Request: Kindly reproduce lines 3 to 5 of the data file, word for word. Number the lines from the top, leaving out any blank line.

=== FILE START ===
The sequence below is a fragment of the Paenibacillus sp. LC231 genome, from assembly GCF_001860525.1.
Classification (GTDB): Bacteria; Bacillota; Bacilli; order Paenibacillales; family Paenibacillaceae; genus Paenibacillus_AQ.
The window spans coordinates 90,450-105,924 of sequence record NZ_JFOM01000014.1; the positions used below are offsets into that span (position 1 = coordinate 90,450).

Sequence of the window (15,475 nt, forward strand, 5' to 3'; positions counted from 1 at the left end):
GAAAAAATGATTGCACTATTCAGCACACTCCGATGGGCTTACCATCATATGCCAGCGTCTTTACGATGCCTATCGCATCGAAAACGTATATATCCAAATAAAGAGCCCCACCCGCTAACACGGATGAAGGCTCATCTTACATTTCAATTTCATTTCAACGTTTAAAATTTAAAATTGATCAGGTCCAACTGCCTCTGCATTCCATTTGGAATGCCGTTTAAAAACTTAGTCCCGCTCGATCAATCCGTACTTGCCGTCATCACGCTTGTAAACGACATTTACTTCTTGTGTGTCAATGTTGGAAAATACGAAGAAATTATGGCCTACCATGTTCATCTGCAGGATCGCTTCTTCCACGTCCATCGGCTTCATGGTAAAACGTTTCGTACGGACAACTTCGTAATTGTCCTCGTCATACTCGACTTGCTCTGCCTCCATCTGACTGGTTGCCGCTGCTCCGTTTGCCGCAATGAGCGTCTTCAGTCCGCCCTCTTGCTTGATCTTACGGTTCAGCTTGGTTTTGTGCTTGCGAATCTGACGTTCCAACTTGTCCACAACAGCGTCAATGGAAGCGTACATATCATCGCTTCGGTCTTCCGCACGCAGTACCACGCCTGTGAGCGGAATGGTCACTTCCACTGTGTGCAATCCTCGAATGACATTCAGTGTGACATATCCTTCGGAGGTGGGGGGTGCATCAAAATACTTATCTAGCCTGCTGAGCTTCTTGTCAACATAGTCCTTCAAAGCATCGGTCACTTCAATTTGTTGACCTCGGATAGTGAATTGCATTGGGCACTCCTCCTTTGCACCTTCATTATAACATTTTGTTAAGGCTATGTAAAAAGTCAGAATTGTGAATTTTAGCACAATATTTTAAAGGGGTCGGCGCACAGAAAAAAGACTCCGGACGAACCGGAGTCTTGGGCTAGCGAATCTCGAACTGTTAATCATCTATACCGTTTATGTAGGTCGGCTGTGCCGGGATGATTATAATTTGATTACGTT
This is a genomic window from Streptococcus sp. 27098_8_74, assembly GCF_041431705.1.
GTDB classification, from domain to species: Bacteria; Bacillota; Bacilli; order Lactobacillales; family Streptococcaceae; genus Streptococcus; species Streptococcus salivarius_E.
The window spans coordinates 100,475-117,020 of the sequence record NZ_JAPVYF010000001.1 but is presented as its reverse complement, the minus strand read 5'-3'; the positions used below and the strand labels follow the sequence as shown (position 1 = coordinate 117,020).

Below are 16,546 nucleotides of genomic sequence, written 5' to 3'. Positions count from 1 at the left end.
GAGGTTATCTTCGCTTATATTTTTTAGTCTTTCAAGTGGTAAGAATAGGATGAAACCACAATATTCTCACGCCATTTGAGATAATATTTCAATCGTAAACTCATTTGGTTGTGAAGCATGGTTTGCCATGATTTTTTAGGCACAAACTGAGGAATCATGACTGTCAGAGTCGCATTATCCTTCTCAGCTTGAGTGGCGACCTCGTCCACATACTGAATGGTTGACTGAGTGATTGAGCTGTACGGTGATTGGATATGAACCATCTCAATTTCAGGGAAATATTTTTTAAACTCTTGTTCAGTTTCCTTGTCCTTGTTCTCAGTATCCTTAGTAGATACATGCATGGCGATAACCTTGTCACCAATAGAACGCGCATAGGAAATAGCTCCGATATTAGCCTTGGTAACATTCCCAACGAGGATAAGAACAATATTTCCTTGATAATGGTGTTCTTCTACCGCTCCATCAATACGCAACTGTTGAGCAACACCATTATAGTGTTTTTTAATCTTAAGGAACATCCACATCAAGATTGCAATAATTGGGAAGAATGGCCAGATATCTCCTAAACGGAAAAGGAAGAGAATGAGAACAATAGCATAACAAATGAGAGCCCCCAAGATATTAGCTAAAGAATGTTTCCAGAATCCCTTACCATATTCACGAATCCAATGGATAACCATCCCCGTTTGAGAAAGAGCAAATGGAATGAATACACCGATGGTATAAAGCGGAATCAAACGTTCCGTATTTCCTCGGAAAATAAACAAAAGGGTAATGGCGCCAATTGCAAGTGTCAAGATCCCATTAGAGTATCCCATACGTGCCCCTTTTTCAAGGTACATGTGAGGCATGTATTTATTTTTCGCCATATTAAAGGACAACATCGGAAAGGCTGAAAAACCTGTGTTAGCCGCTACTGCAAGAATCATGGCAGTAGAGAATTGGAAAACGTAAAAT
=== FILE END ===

The window spans coordinates 90,450-105,924 of sequence record NZ_JFOM01000014.1; the positions used below are offsets into that span (position 1 = coordinate 90,450).

Sequence of the window (15,475 nt, forward strand, 5' to 3'; positions counted from 1 at the left end):
GAAAAAATGATTGCACTATTCAGCACACTCCGATGGGCTTACCATCATATGCCAGCGTCTTTACGATGCCTATCGCATCGAAAACGTATATATCCAAATAAAGAGCCCCACCCGCTAACACGGATGAAGGCTCATCTTACATTTCAATTTCATTTCAACGTTTAAAATTTAAAATTGATCAGGTCCAACTGCCTCTGCATTCCATTTGGAATGCCGTTTAAAAACTTAGTCCCGCTCGATCAATCCGTACTTGCCGTCATCACGCTTGTAAACGACATTTACTTCTTGTGTGTCAATGTTGGAAAATACGAAGAAATTATGGCCTACCATGTTCATCTGCAGGATCGCTTCTTCCACGTCCATCGGCTTCATGGTAAAACGTTTCGTACGGACAACTTCGTAATTGTCCTCGTCATACTCGACTTGCTCTGCCTCCATCTGACTGGTTGCCGCTGCTCCGTTTGCCGCAATGAGCGTCTTCAGTCCGCCCTCTTGCTTGATCTTACGGTTCAGCTTGGTTTTGTGCTTGCGAATCTGACGTTCCAACTTGTCCACAACAGCGTCAATGGAAGCGTACATATCATCGCTTCGGTCTTCCGCACGCAGTACCACGCCTGTGAGCGGAATGGTCACTTCCACTGTGTGCAATCCTCGAATGACATTCAGTGTGACATATCCTTCGGAGGTGGGGGGTGCATCAAAATACTTATCTAGCCTGCTGAGCTTCTTGTCAACATAGTCCTTCAAAGCATCGGTCACTTCAATTTGTTGACCTCGGATAGTGAATTGCATTGGGCACTCCTCCTTTGCACCTTCATTATAACATTTTGTTAAGGCTATGTAAAAAGTCAGAATTGTGAATTTTAGCACAATATTTTAAAGGGGTCGGCGCACAGAAAAAAGACTCCGGACGAACCGGAGTCTTGGGCTAGCGAATCTCGAACTGTTAATCATCTATACCGTTTATGTAGGTCGGCTGTGCCGGGATGATTATAATTTGATTACGTT